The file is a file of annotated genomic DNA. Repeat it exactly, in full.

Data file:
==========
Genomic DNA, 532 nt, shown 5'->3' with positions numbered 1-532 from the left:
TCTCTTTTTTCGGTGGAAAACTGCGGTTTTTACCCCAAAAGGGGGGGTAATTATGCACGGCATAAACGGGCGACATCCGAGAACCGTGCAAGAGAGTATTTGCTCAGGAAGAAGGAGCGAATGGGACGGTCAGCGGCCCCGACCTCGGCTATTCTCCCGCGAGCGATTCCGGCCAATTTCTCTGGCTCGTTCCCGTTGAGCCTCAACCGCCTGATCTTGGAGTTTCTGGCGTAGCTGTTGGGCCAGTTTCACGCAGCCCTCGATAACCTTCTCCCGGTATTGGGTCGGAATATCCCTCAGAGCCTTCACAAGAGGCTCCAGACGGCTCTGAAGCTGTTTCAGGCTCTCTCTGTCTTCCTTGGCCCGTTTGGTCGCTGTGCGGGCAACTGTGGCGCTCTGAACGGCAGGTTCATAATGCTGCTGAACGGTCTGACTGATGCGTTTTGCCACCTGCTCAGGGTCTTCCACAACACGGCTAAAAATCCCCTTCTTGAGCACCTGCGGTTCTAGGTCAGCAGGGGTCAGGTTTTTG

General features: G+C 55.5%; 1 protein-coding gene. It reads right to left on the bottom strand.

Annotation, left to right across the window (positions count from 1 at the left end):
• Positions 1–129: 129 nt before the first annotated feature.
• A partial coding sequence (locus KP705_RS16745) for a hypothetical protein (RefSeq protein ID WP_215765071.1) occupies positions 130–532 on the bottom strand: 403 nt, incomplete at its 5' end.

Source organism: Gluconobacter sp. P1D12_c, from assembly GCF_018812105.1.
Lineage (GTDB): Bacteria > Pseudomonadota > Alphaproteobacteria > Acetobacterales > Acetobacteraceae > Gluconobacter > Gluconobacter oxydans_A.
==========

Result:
Genomic DNA, 532 nt, shown 5'->3' with positions numbered 1-532 from the left:
TCTCTTTTTTCGGTGGAAAACTGCGGTTTTTACCCCAAAAGGGGGGGTAATTATGCACGGCATAAACGGGCGACATCCGAGAACCGTGCAAGAGAGTATTTGCTCAGGAAGAAGGAGCGAATGGGACGGTCAGCGGCCCCGACCTCGGCTATTCTCCCGCGAGCGATTCCGGCCAATTTCTCTGGCTCGTTCCCGTTGAGCCTCAACCGCCTGATCTTGGAGTTTCTGGCGTAGCTGTTGGGCCAGTTTCACGCAGCCCTCGATAACCTTCTCCCGGTATTGGGTCGGAATATCCCTCAGAGCCTTCACAAGAGGCTCCAGACGGCTCTGAAGCTGTTTCAGGCTCTCTCTGTCTTCCTTGGCCCGTTTGGTCGCTGTGCGGGCAACTGTGGCGCTCTGAACGGCAGGTTCATAATGCTGCTGAACGGTCTGACTGATGCGTTTTGCCACCTGCTCAGGGTCTTCCACAACACGGCTAAAAATCCCCTTCTTGAGCACCTGCGGTTCTAGGTCAGCAGGGGTCAGGTTTTTG

General features: G+C 55.5%; 1 protein-coding gene. It reads right to left on the bottom strand.

Annotation, left to right across the window (positions count from 1 at the left end):
• Positions 1–129: 129 nt before the first annotated feature.
• A partial coding sequence (locus KP705_RS16745) for a hypothetical protein (RefSeq protein ID WP_215765071.1) occupies positions 130–532 on the bottom strand: 403 nt, incomplete at its 5' end.

Source organism: Gluconobacter sp. P1D12_c, from assembly GCF_018812105.1.
Lineage (GTDB): Bacteria > Pseudomonadota > Alphaproteobacteria > Acetobacterales > Acetobacteraceae > Gluconobacter > Gluconobacter oxydans_A.